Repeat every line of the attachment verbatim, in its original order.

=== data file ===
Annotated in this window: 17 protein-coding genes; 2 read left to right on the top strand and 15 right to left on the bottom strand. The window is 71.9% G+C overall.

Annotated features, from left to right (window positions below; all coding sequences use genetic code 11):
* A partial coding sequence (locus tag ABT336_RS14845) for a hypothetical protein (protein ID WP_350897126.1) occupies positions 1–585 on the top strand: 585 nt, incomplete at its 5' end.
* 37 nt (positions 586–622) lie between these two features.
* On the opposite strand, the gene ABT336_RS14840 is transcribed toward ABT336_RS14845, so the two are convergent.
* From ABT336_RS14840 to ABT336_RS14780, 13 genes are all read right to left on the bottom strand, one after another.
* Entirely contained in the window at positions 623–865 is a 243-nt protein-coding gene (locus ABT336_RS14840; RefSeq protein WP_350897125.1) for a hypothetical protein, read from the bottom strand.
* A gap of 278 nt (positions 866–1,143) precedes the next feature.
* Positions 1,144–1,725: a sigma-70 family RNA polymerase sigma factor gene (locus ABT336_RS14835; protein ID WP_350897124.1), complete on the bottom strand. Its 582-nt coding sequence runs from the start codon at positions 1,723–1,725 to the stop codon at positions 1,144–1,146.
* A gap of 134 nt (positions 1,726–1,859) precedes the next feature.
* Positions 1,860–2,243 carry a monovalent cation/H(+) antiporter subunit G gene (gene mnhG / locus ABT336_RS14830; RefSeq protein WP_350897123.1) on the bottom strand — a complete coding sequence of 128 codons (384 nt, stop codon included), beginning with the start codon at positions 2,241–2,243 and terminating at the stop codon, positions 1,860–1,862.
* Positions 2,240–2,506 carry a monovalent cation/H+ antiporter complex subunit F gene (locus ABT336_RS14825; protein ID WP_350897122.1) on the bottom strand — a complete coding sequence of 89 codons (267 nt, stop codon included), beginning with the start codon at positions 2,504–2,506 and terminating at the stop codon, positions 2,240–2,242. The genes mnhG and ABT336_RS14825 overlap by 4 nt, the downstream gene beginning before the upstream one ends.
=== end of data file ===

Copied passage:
Annotated in this window: 17 protein-coding genes; 2 read left to right on the top strand and 15 right to left on the bottom strand. The window is 71.9% G+C overall.

Annotated features, from left to right (window positions below; all coding sequences use genetic code 11):
* A partial coding sequence (locus tag ABT336_RS14845) for a hypothetical protein (protein ID WP_350897126.1) occupies positions 1–585 on the top strand: 585 nt, incomplete at its 5' end.
* 37 nt (positions 586–622) lie between these two features.
* On the opposite strand, the gene ABT336_RS14840 is transcribed toward ABT336_RS14845, so the two are convergent.
* From ABT336_RS14840 to ABT336_RS14780, 13 genes are all read right to left on the bottom strand, one after another.
* Entirely contained in the window at positions 623–865 is a 243-nt protein-coding gene (locus ABT336_RS14840; RefSeq protein WP_350897125.1) for a hypothetical protein, read from the bottom strand.
* A gap of 278 nt (positions 866–1,143) precedes the next feature.
* Positions 1,144–1,725: a sigma-70 family RNA polymerase sigma factor gene (locus ABT336_RS14835; protein ID WP_350897124.1), complete on the bottom strand. Its 582-nt coding sequence runs from the start codon at positions 1,723–1,725 to the stop codon at positions 1,144–1,146.
* A gap of 134 nt (positions 1,726–1,859) precedes the next feature.
* Positions 1,860–2,243 carry a monovalent cation/H(+) antiporter subunit G gene (gene mnhG / locus ABT336_RS14830; RefSeq protein WP_350897123.1) on the bottom strand — a complete coding sequence of 128 codons (384 nt, stop codon included), beginning with the start codon at positions 2,241–2,243 and terminating at the stop codon, positions 1,860–1,862.
* Positions 2,240–2,506 carry a monovalent cation/H+ antiporter complex subunit F gene (locus ABT336_RS14825; protein ID WP_350897122.1) on the bottom strand — a complete coding sequence of 89 codons (267 nt, stop codon included), beginning with the start codon at positions 2,504–2,506 and terminating at the stop codon, positions 2,240–2,242. The genes mnhG and ABT336_RS14825 overlap by 4 nt, the downstream gene beginning before the upstream one ends.